1. Marc Chagall was born Movcha (Moses) Chagall on July 7, 1887, in what is today Belarus. He often joked that he was “born dead,” as he was unresponsive after birth, and his family needed to poke him with needles and dunk him in a trough of cold water before he finally cried out.
2. He had a stutter as a child, and was prone to fainting. As an adult, he attributed his timid childhood disposition to a fear of growing up, once remarking to a friend, “Even in my twenties I preferred dreaming about love and painting it in my pictures.”
3. His family nominally adhered to Hasidism, which forbids visual representation of God’s creations. Chagall, therefore, grew up in a home devoid of art or images. When he began painting figures later on in his life, his uncle, who was very pious, refused to shake his hand.
4. His father worked in a herring warehouse; his mother managed a small grocery store. As the eldest of nine children, Chagall was expected to help support the family. His early talent for art was not met with enthusiasm; nevertheless, after pestering his mother, he was allowed to attend an art school operated by the local artist Yehuda Pen.
5. Despite referring to Vitebsk in his memoirs as “a strange town, an unhappy town, a boring town,” his hometown was often the subject or setting in his paintings. He was finally able to leave the provincial town for St. Petersburg, at the age of nineteen where he attended the Imperial Society for the Protection of Fine Arts.
6. His time spent in St. Petersburg was fraught with hardship. He didn’t like the required study of classical art, and he was so poor he would sometimes collapse from hunger.
7. Chagall was able to move to Paris when he was 24, thanks to the meager support of 40 rubles a month from an admirer of his work in the Duma, Russia’s elective assembly. He lived incredibly frugally during his first years there – often subsisting on half a herring a day, and painting in the nude so as not to ruin his clothes.
9. His seminal work Dedicated to My Fiancée was completed in one night in 1911. Later, when submitted for review for an exhibition in Paris, he had to convince organizers that it was not, in fact, pornographic.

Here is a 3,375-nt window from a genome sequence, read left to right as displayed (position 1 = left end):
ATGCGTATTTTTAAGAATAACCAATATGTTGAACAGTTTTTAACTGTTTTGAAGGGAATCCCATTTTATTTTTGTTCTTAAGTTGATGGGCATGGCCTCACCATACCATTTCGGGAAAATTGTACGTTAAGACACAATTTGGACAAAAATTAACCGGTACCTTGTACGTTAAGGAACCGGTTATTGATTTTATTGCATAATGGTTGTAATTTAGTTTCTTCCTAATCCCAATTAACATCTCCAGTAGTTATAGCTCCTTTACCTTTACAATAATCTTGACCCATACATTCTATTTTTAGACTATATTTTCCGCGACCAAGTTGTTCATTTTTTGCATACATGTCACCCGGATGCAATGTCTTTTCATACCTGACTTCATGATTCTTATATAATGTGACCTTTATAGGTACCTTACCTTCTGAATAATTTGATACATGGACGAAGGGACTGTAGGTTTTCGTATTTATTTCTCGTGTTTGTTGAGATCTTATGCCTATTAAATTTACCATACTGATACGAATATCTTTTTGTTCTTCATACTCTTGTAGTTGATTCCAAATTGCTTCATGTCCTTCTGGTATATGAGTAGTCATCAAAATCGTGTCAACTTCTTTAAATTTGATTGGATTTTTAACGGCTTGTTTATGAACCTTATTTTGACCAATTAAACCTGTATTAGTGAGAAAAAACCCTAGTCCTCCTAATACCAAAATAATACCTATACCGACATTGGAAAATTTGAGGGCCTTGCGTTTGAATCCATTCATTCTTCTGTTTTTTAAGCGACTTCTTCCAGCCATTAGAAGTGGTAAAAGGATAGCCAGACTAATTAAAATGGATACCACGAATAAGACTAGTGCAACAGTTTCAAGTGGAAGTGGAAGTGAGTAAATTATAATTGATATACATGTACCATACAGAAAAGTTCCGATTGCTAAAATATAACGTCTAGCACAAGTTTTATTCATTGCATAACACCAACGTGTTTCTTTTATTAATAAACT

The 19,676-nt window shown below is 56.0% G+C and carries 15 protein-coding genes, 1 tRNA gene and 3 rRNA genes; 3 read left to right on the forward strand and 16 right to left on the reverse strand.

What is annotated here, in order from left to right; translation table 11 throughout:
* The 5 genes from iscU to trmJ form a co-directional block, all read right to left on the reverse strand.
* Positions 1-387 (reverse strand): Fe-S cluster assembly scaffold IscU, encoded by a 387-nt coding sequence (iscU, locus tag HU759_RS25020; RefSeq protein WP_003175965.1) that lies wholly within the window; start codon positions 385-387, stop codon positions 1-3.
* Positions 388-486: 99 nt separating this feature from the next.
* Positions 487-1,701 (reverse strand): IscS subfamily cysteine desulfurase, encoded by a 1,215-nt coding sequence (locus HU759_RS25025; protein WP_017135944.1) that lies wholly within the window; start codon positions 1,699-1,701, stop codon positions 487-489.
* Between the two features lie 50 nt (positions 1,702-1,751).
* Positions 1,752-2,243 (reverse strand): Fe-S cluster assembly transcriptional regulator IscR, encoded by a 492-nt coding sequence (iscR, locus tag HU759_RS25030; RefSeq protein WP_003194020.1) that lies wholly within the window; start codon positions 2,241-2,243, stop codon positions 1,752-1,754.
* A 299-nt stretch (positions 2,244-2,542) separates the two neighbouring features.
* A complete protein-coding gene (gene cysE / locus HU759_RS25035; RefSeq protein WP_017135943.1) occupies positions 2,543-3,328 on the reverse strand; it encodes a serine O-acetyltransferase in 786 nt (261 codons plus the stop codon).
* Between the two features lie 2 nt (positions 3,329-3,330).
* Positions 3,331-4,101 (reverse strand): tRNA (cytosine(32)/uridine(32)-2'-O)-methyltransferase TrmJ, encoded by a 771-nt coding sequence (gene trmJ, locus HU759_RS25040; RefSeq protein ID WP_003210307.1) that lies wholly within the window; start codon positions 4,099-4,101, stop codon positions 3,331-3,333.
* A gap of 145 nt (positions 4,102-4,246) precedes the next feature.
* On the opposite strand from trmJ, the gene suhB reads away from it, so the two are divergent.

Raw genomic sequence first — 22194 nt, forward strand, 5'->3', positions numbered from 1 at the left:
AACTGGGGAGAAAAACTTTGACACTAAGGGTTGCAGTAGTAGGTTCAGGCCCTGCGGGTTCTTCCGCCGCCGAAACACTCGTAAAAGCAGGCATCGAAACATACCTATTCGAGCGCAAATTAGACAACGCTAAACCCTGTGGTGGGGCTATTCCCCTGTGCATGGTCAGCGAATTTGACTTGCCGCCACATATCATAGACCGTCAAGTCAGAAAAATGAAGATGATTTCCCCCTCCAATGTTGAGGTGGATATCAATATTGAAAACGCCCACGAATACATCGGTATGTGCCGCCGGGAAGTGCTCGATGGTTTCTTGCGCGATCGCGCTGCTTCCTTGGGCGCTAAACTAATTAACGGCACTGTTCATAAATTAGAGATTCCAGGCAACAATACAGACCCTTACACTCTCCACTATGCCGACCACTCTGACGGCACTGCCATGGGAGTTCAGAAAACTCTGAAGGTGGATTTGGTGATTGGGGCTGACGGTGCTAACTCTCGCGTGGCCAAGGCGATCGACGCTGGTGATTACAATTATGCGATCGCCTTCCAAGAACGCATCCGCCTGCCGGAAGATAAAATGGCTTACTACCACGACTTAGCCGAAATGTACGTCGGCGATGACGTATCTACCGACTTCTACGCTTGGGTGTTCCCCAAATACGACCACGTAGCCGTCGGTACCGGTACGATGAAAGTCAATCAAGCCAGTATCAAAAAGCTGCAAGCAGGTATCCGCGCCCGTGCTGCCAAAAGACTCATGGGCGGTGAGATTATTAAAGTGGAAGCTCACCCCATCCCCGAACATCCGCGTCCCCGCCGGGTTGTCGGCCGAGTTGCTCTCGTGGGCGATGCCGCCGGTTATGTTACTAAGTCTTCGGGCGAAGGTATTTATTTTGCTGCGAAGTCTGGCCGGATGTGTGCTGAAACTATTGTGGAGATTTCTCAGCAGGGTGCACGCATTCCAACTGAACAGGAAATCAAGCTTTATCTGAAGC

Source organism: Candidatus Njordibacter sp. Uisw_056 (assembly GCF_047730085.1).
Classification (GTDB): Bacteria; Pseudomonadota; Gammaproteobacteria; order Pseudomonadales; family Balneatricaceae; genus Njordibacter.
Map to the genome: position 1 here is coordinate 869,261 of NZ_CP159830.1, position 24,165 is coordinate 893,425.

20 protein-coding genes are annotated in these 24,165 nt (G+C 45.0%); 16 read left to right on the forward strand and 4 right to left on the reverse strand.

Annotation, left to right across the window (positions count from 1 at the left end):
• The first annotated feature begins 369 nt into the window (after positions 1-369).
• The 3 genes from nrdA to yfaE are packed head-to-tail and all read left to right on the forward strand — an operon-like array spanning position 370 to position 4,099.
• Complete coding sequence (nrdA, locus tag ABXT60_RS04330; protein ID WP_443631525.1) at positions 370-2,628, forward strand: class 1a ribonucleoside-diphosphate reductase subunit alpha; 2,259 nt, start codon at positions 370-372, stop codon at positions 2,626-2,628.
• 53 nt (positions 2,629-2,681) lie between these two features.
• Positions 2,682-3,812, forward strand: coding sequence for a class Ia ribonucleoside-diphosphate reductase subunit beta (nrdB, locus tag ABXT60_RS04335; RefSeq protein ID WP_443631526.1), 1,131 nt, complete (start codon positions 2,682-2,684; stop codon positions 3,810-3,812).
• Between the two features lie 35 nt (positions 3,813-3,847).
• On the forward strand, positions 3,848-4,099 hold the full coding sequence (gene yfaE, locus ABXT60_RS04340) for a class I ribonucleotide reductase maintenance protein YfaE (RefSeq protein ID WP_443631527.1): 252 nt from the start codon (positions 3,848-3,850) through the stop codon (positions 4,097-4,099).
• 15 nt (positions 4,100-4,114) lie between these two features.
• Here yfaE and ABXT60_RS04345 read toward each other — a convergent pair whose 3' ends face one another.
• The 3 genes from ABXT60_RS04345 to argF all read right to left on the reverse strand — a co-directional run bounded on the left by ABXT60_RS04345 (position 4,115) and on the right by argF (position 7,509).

10. Success was not so straightforward. In 1914 Chagall had an incredibly well-received exhibition of about 200 works at the Sturm Gallery in Berlin. World War I broke out soon after and Chagall was never able to recover any of the works.
11. He married Bella Rosenfeld, the daughter of the wealthiest family in his hometown in 1915. The very-much-in-love couple appear in his painting Above the Town (1914–1918) as a set of flying lovers, a motif he would return to often.
12. Although he initially adapted well to the Bolshevik regime in Russia, he ulti
mately grew dissatisfied with the Communist’s preference for full abstraction and Socialist Realism. His disenchantment led him to relocate to Berlin in 1922, and then ultimately settle in Paris a year and a half later.
13. In the 1920s, Chagall met and became friends with Ambroise Vollard, one of the most important art dealers of the 20th century. Along with supplying Chagall with a number of commissions, he also introduced him to several other leading artists of the time, including Pablo Picasso.
14. Alfred H. Barr, Jr., the director of the Museum of Modern Art, personally ensured that Chagall’s name was added to the list of European artists who needed asylum from Nazi persecution, which allowed Chagall and his family to relocate to America in 1941.
15. Chagall spent six years living in New York City. He never learned English, saying, “It took me thirty years to learn bad French, why should I try to learn English?”
16. Although primarily known as a painter, he was highly skilled at producing stained glass windows and undertook window commissions in New York, Jerusalem, and across France – all of which can still be seen today.
17. The artist was conflicted about his time in America. He undertook several major commissions, including for the United Nations headquarters and the Art Institute of Chicago, but his heart still yearned for France. As he once described it: “I know I must live in France, but I don’t want to cut myself off from America. France is a picture already painted. America still has to be painted.”
18. His childhood timidity never totally disappeared; Chagall avoided the spotlight, and was disinterested in fame. He sometimes denied being the famous painter and when asked if he were the Chagall, the artist would mischievously point to someone else and say, “Maybe that’s him.”
19. The Surrealists revered him. André Breton, founder of Surrealism, said, “With Chagall alone, the metaphor has made its triumphant return into modern painting.”
20. The famed Pablo Picasso was at times a friend and at times a rival. Chagall once joked, “What a genius, that Picasso, it’s a pity he doesn’t paint.” On a more friendly note, Picasso once mused on Chagall saying, “I don’t know where he gets those images . . . . He must have an angel in his head.”
21. While Chagall’s painting was loved and embraced by the public — critics often characterized it as sentimental and repetitive and dismissed it. By the same note, Chagall was unimpressed by the popular modern movements of the time, specifically Impressionism and Cubism, quipping, “Let them eat their fill on their square pears on their triangular tables!”